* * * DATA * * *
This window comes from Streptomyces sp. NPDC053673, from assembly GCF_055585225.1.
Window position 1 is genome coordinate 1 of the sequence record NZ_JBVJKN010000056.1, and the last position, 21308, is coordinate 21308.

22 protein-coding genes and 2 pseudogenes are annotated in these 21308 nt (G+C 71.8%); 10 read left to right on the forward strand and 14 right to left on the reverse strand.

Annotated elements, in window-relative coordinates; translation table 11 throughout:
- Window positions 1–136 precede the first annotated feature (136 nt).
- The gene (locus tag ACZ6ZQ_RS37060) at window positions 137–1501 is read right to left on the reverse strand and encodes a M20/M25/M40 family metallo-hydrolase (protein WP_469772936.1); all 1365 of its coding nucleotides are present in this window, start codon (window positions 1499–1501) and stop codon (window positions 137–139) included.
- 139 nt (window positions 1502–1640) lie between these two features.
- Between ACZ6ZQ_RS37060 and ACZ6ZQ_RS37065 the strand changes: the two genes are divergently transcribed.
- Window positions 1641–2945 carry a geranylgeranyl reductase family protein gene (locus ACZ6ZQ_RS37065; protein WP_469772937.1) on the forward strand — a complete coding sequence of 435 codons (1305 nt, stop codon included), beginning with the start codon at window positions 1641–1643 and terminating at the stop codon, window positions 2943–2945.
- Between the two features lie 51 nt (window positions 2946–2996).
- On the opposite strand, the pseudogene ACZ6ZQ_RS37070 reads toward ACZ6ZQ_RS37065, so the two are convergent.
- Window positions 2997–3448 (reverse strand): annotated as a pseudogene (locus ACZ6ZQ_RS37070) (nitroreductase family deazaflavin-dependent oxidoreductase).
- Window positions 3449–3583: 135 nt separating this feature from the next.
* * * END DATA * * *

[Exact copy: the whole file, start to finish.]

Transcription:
This window comes from Streptomyces sp. NPDC053673, from assembly GCF_055585225.1.
Window position 1 is genome coordinate 1 of the sequence record NZ_JBVJKN010000056.1, and the last position, 21308, is coordinate 21308.

22 protein-coding genes and 2 pseudogenes are annotated in these 21308 nt (G+C 71.8%); 10 read left to right on the forward strand and 14 right to left on the reverse strand.

Annotated elements, in window-relative coordinates; translation table 11 throughout:
- Window positions 1–136 precede the first annotated feature (136 nt).
- The gene (locus tag ACZ6ZQ_RS37060) at window positions 137–1501 is read right to left on the reverse strand and encodes a M20/M25/M40 family metallo-hydrolase (protein WP_469772936.1); all 1365 of its coding nucleotides are present in this window, start codon (window positions 1499–1501) and stop codon (window positions 137–139) included.
- 139 nt (window positions 1502–1640) lie between these two features.
- Between ACZ6ZQ_RS37060 and ACZ6ZQ_RS37065 the strand changes: the two genes are divergently transcribed.
- Window positions 1641–2945 carry a geranylgeranyl reductase family protein gene (locus ACZ6ZQ_RS37065; protein WP_469772937.1) on the forward strand — a complete coding sequence of 435 codons (1305 nt, stop codon included), beginning with the start codon at window positions 1641–1643 and terminating at the stop codon, window positions 2943–2945.
- Between the two features lie 51 nt (window positions 2946–2996).
- On the opposite strand, the pseudogene ACZ6ZQ_RS37070 reads toward ACZ6ZQ_RS37065, so the two are convergent.
- Window positions 2997–3448 (reverse strand): annotated as a pseudogene (locus ACZ6ZQ_RS37070) (nitroreductase family deazaflavin-dependent oxidoreductase).
- Window positions 3449–3583: 135 nt separating this feature from the next.